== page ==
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  Michael
Michael Foley
Technology Strategy Senior Manager, Boston, Massachusetts
September 27, 2018

Want a Career in Tech Strategy? 5 Transition Tips


Considering a career move as a strategy consultant? It needn’t be the quantum career leap it might appear—I should know.

My journey to strategy
I was hardly born into a career in strategy. After graduating with an engineering degree, I joined a research lab that focused on defense, where I worked on computer modeling and simulations. I then moved into engineering consulting, focusing on hardware design verification.

After earning an MBA at The Wharton School at the University of Pennsylvania, I had my first real exposure to enterprise information technology as a consultant with a big IT outsourcing firm. I then started working for a multinational financial services organization, where I worked in partnership with Accenture for the first time.

While I’ve worked in different roles and in different environments, there’s been a common thread throughout my career: technology. If you’re more interested in what technology can do—improve capabilities, make organizations better, enhance the interaction between people—than spending all day with your fingers on a keyboard, then consider a transition to a career in strategy.

5 tips that eased my transition:

  1. Invest in your new environment.
    From day one, listen to what you’re hearing because it’s authentic. It will prepare you for what’s coming. I remember attending a session on the values of Accenture Strategy. It wasn’t just a standard presentation. I remember thinking, “This actually feels real; these values are important.” And they’ve proved so.

  2. Build relationships—and your network.
    Given Accenture’s size and scale, I was initially surprised at the importance of person-to-person interactions. But they really are critical. Put in the effort to make valuable connections, and in time, you will have access to just about anyone, even if it takes a couple of hops to get there. In an organization of nearly 450,000 people, this fact is staggering, but it’s true.

  3. Draw from previous experience.
    There’s often an overlap between roles in strategy, technology and consulting. Clients don’t just want help to figure out a problem; they want to know how you can solve it. You might be surprised by how often you’ll find yourself tackling a problem you’ve encountered before; use this experience—it will help you talk authentically with the client. I always use a blend of my personal experience with the breadth of Accenture’s knowledge and resources.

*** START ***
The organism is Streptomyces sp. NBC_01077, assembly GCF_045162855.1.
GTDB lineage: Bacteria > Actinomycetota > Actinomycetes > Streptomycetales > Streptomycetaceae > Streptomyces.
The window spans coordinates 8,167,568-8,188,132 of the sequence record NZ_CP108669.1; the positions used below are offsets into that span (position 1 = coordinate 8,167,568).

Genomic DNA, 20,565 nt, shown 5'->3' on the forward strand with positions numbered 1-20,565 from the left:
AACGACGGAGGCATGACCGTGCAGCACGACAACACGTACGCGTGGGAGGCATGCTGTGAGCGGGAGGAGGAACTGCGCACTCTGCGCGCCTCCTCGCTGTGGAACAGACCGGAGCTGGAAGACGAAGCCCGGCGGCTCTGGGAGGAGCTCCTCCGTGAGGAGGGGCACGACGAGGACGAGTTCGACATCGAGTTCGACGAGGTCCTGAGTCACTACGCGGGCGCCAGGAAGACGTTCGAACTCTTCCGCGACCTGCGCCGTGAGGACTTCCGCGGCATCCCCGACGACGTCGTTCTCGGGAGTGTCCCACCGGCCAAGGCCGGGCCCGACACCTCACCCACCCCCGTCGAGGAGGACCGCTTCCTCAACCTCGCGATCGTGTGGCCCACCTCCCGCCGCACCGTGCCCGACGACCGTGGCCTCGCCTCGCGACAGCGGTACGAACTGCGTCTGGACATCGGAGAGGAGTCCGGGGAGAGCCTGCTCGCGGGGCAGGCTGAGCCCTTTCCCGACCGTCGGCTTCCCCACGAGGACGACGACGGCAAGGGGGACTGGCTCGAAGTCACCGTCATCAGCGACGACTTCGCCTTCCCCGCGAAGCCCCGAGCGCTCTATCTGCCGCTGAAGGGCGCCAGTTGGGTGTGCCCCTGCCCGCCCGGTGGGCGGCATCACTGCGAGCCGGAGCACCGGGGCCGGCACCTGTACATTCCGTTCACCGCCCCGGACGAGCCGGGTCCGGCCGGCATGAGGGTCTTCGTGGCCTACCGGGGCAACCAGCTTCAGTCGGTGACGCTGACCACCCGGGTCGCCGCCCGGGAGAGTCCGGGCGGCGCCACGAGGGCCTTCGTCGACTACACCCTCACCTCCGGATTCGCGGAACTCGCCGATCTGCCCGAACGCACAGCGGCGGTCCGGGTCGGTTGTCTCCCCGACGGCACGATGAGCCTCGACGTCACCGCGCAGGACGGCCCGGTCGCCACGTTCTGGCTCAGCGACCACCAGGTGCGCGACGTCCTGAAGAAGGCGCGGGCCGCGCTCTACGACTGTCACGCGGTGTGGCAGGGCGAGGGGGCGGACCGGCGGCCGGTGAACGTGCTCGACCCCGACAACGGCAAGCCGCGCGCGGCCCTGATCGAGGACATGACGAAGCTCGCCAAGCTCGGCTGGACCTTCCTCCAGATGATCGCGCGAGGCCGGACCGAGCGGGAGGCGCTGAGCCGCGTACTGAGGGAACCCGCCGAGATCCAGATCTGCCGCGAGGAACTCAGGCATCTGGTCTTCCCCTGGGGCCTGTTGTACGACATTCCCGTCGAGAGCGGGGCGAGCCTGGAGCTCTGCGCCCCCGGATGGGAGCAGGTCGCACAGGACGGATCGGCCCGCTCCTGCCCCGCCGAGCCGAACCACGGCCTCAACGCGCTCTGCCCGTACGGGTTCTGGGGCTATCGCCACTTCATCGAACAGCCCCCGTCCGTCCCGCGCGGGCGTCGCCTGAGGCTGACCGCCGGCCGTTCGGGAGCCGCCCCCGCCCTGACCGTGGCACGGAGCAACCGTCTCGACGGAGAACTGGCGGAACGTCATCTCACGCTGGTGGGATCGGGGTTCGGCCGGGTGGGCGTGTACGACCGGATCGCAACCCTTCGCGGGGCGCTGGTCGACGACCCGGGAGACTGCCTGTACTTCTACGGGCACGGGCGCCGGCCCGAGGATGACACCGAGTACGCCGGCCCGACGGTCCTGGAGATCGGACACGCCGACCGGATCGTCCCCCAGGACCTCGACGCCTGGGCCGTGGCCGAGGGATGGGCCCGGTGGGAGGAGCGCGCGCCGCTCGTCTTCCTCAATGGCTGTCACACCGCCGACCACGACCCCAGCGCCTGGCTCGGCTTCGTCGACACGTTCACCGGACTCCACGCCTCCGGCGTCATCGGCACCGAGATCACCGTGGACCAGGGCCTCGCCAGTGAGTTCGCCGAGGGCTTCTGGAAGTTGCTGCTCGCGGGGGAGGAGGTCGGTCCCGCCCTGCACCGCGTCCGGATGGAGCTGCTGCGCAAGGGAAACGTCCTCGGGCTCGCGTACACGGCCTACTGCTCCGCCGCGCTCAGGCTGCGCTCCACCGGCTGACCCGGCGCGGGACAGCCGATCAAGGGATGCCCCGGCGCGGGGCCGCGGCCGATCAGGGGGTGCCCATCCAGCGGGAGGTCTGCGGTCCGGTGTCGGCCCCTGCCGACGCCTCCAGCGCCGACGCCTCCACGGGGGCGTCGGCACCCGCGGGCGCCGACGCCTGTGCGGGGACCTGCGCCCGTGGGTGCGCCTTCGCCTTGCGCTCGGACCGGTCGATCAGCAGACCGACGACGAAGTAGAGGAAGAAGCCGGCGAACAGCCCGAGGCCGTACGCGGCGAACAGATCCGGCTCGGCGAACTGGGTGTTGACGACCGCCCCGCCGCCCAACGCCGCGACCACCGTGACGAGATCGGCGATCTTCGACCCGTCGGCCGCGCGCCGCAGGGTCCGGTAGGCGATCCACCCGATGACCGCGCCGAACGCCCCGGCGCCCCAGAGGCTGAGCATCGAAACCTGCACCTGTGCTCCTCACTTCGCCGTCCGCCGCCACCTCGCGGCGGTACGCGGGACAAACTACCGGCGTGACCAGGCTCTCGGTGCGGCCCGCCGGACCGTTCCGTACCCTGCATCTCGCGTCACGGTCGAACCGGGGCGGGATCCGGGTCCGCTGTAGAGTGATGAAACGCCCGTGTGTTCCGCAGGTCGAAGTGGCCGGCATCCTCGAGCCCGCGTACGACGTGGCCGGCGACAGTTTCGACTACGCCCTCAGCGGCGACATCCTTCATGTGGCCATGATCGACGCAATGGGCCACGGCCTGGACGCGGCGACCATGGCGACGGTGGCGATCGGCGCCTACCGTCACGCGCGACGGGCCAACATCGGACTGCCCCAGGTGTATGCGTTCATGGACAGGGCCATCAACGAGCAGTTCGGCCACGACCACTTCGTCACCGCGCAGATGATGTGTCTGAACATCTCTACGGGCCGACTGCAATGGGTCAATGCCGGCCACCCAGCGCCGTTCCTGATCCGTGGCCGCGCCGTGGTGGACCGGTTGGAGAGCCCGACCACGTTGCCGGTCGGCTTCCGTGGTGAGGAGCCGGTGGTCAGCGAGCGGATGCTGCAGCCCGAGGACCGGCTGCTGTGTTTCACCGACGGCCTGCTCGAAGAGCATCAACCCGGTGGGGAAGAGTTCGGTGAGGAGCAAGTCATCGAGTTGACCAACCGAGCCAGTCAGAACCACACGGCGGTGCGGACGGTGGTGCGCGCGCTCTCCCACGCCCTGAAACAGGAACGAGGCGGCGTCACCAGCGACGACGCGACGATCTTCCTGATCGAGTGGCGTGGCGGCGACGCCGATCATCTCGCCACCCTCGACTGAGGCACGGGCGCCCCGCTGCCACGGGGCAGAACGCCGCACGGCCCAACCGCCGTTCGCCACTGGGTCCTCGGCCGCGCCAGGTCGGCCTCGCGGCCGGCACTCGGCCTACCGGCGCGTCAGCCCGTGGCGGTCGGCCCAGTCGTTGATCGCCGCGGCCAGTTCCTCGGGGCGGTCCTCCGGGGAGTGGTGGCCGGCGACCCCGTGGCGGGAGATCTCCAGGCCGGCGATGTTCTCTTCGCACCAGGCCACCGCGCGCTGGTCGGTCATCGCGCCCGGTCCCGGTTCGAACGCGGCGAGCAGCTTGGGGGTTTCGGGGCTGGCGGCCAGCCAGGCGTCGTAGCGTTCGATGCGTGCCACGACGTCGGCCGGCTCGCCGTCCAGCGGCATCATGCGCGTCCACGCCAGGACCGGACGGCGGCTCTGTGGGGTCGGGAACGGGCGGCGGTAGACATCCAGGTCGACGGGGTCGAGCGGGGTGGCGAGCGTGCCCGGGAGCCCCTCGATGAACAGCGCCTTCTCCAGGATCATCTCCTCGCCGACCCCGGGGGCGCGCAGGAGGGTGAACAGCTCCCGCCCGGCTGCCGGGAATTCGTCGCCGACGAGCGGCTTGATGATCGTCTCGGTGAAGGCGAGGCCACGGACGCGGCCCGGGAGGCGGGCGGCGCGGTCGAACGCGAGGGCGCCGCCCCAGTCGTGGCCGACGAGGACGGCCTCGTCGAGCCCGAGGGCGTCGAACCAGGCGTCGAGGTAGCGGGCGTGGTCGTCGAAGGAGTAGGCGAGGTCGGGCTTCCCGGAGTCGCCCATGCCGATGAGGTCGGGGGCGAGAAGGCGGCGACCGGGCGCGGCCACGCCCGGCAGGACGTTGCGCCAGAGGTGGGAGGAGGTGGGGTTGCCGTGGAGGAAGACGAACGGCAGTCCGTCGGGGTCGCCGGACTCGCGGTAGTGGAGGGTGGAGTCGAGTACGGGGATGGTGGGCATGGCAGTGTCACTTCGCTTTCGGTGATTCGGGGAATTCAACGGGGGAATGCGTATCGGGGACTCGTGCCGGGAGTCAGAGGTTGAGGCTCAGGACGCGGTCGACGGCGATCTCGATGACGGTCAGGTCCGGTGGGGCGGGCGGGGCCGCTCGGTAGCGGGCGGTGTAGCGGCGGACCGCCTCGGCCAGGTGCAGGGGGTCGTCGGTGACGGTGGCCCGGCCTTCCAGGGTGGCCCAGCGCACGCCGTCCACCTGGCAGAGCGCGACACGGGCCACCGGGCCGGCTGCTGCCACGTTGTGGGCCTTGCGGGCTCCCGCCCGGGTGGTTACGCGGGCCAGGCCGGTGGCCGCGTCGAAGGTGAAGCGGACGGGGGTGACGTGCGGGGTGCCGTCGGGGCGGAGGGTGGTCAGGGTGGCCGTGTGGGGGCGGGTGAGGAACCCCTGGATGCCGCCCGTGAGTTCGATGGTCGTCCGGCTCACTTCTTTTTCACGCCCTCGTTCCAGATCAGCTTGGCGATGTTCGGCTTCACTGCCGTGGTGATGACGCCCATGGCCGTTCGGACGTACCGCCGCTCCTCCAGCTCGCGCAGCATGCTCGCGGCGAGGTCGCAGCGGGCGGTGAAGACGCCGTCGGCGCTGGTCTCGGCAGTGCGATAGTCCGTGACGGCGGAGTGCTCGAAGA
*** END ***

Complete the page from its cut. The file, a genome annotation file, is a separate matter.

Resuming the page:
4. Tap into the knowledge of other people.
    Learn by watching. In my early days at Accenture, I observed my career counselor—what he did, how he responded to requests. Reach out to people; ask them to share their knowledge. Don’t be frightened to ask, “How do I handle this client deliverable or meet this particular challenge?” You’ll always get the chance to return the favor in the future. And as you progress, there’s no shame in telling a client that a colleague would be better qualified to answer a question.

  5. Don’t focus on what you did; focus on what it meant.
    When interviewing experienced hires for Accenture Strategy, what interests me is not a person’s technology background but rather their insights into how technology made a positive impact on a business. When you’re interviewing, instead of saying, “I designed the architecture,” or, “I reworked the processes as a scrum master,” it’s better to say, “I shaved three months off delivery time to market,” or, “I created ongoing cost savings.” Then say how you did it.

I like to think I’ve followed my own advice. Throughout my career, I’ve always had a “four-year itch,” but I’ve been with Accenture Strategy for six years now. I haven’t always gotten it right and things haven’t always gone to plan, but I’ve learned and moved on.

I’ve been promoted from manager to senior manager, and I am now involved in project origination and sales, continuing to lead clients into the New. Blockchain, automation and artificial intelligence may grab the headlines, but to me it’s also about new architectures and operating models.

If you’re thinking about moving to a career in strategy, take my advice: Just go for it! Join the Accenture Strategy team today .



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